The Daily Northwestern

Hundreds celebrate Lorraine Morton, who broke down racial barriers, offered wisdom to many

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A funeral procession for Constance Lorraine Hairston Morton outside Alice Millar Chapel on Saturday. Hundreds turned out to honor the legacy of a woman who built strong relationships and broke down racial barriers.

A funeral procession for Constance Lorraine Hairston Morton outside Alice Millar Chapel on Saturday. Hundreds turned out to honor the legacy of a woman who built strong relationships and broke down racial barriers.

Alan Perez/Daily Senior Staffer

Alan Perez/Daily Senior Staffer

A funeral procession for Constance Lorraine Hairston Morton outside Alice Millar Chapel on Saturday. Hundreds turned out to honor the legacy of a woman who built strong relationships and broke down racial barriers.

Alan Perez, Campus Editor

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Hundreds gathered in Alice Millar Chapel Saturday to remember the life of Constance Lorraine Hairston Morton, Evanston’s first African-American mayor, who to many was a teacher, mentor and friend.

The celebration honored a woman who many say brought joy and wisdom to the community, with scores of humor-filled stories that only brushed Morton’s journey through a purpose-driven life. Family and three former mayors remembered Morton as a relationship builder who stressed strong family ties, broke down racial barriers and fostered a tight-knit community.

If a tear was shed, few saw it. Talks of repeating Aretha Franklin’s hours-long funeral were frequent, though the Rev. Larry S. Bullock, who delivered a eulogy, said he promised Morton to abide by her request that the services be kept under 90 minutes. In the end, it ran for well over two hours.

That request was only one of many. Morton had planned almost every detail of Saturday’s services, including speakers and musical selections such as “Oh Happy Day,” family members said. The expected turnout was too great to host the services at the Second Baptist Church, where Morton was an active member and an ordained deacon. Instead, a choir from the Evanston church performed some of her favorite songs.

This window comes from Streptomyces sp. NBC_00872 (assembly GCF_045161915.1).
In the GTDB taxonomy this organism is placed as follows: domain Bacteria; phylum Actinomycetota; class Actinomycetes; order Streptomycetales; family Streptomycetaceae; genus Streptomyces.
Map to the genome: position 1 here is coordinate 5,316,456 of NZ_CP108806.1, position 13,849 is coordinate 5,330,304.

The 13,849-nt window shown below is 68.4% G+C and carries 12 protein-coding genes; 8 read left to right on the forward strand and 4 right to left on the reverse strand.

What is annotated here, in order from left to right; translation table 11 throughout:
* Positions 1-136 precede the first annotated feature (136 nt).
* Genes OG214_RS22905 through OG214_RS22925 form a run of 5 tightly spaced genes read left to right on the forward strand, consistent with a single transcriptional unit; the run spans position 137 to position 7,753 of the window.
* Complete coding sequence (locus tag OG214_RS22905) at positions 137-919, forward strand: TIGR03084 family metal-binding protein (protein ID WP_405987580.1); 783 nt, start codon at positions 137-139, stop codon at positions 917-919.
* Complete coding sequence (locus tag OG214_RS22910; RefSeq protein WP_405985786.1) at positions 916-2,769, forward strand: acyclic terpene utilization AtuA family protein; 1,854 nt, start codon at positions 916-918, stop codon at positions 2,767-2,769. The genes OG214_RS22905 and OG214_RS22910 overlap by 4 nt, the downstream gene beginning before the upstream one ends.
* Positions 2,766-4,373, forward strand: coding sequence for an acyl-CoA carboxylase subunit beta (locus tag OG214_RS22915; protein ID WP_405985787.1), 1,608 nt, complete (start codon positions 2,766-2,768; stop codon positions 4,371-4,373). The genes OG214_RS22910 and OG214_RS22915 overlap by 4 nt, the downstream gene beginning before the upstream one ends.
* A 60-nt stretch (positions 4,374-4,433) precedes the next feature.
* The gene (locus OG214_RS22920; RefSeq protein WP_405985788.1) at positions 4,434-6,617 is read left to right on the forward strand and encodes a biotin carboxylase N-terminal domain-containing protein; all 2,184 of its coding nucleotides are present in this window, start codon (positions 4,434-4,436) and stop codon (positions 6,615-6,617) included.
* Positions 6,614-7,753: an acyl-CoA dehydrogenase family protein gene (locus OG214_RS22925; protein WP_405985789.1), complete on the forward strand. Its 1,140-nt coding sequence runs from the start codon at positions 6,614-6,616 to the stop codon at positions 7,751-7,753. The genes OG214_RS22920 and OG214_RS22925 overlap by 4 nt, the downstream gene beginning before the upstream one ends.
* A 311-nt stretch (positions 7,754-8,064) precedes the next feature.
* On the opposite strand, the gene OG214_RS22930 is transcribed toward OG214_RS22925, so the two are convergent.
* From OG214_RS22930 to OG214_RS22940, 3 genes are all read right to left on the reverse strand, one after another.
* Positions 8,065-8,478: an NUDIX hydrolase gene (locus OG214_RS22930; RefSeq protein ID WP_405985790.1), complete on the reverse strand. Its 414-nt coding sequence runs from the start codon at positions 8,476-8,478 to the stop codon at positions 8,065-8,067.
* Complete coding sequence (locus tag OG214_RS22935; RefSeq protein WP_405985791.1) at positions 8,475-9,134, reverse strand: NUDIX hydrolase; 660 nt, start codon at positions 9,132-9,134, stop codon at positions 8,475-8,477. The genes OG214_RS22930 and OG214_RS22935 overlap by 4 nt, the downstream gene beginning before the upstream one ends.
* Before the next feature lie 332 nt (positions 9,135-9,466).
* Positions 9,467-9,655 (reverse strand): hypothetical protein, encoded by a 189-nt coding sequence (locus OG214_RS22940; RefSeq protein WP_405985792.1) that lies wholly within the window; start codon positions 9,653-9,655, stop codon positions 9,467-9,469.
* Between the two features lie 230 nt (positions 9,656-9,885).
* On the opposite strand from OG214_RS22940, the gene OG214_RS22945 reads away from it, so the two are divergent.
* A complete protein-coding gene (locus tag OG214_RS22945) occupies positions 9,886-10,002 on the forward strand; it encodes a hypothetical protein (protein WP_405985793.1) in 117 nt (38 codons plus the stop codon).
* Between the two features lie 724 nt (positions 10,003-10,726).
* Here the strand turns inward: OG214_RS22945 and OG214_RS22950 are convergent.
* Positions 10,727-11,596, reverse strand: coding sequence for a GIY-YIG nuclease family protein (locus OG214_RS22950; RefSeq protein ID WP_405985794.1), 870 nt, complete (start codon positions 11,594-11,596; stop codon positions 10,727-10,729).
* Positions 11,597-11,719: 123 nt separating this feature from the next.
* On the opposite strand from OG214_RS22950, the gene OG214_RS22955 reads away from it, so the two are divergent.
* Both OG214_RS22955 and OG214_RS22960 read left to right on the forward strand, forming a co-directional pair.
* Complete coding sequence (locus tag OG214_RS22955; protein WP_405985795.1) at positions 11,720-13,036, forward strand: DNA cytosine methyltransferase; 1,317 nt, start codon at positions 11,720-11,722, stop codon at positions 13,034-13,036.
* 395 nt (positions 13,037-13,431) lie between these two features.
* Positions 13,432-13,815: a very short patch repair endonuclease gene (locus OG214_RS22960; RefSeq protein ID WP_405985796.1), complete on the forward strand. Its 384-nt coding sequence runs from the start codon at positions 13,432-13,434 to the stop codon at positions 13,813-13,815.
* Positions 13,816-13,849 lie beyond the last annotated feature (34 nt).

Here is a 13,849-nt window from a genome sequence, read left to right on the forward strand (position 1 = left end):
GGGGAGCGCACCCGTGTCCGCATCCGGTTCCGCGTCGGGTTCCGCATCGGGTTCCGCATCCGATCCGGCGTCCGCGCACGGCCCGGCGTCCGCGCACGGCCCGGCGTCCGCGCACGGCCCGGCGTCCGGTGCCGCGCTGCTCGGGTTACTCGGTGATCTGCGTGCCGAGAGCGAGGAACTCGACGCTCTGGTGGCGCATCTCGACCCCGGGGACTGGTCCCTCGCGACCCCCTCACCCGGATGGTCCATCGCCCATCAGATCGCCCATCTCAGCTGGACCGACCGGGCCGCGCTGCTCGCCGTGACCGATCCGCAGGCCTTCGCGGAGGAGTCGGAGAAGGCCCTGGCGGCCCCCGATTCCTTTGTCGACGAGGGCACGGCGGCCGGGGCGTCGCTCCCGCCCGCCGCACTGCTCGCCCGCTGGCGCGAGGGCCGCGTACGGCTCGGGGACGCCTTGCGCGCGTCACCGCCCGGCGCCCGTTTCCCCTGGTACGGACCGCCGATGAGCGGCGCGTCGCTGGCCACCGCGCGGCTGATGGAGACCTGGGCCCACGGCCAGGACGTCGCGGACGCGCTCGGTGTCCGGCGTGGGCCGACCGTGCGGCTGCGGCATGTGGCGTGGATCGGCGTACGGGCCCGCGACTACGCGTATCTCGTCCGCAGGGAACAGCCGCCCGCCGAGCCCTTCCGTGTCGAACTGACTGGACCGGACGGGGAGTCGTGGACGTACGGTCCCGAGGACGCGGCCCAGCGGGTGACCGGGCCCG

“Everything that you see here is something that she planned,” Elizabeth Brasher, Morton’s daughter, told the audience. “This is the ceremony that she wanted.”

Three of Evanston’s mayors, former and current, honored Morton’s public service legacy, offering memories of when they would come to her for pieces of wisdom and advice. Steve Hagerty, the current mayor, spoke about Morton’s legacy of bringing people together.

“I know she’s happy she brought together Evanston one more time,” he said.

Daily file photo by Katie Pach
Lorraine Morton.

While the services were taking place, over 2,000 new Northwestern students participated in the annual March Through The Arch to kick off Wildcat Welcome. While the event provided a stark contrast to the funeral, Hagerty said it only added to the celebration.

“I also know she’d be really happy to know that 2,000 freshmen just marched through that arch an hour before her funeral services,” Hagerty said, prompting applause from the audience.

Developing a better relationship with Northwestern was only one bridge Morton built during her life. Former Mayor Elizabeth Tisdahl said she remembers calling Morton on the first day of her predecessor’s “so-called retirement” only to be told she was in a meeting — just one of example of how Morton continued to develop relationships well into her life.

Several Evanston leaders were in attendance, including U.S. Rep. Jan Schakowsky (D-Ill.), Cook County Commissioner Larry Suffredin and NU Provost Jonathan Holloway. Additionally, plenty of former and current Evanston residents turned out to offer memories of how Morton impacted their lives.

“I know the preamble (of the Constitution) by heart, and I still know the preamble because of Mrs. Morton,” said Tanya Proby, a former eighth-grade student of Morton’s who drove two hours from Milwaukee, Wisconsin to attend the event. “This is not goodbye, this is see you later.”

Plenty of other attendees echoed that sentiment, saying that Morton’s legacy as the first black mayor and the first non-white teacher of Evanston/Skokie School District 65 would be hard to surpass. At the end of the ceremony, the Rev. Michael C. R. Nabors offered no end to his benediction, saying the last chapter of her life could not yet be written.

“There was no end to her life and her legacy,” Rev. Barbara Morgan, pastor of Sherman United Methodist Church in Evanston, told The Daily. “It lives on. I thought that was very, very significant that there was no end for her.”

Email: aperez@u.northwestern.edu
Twitter: @_perezalan_

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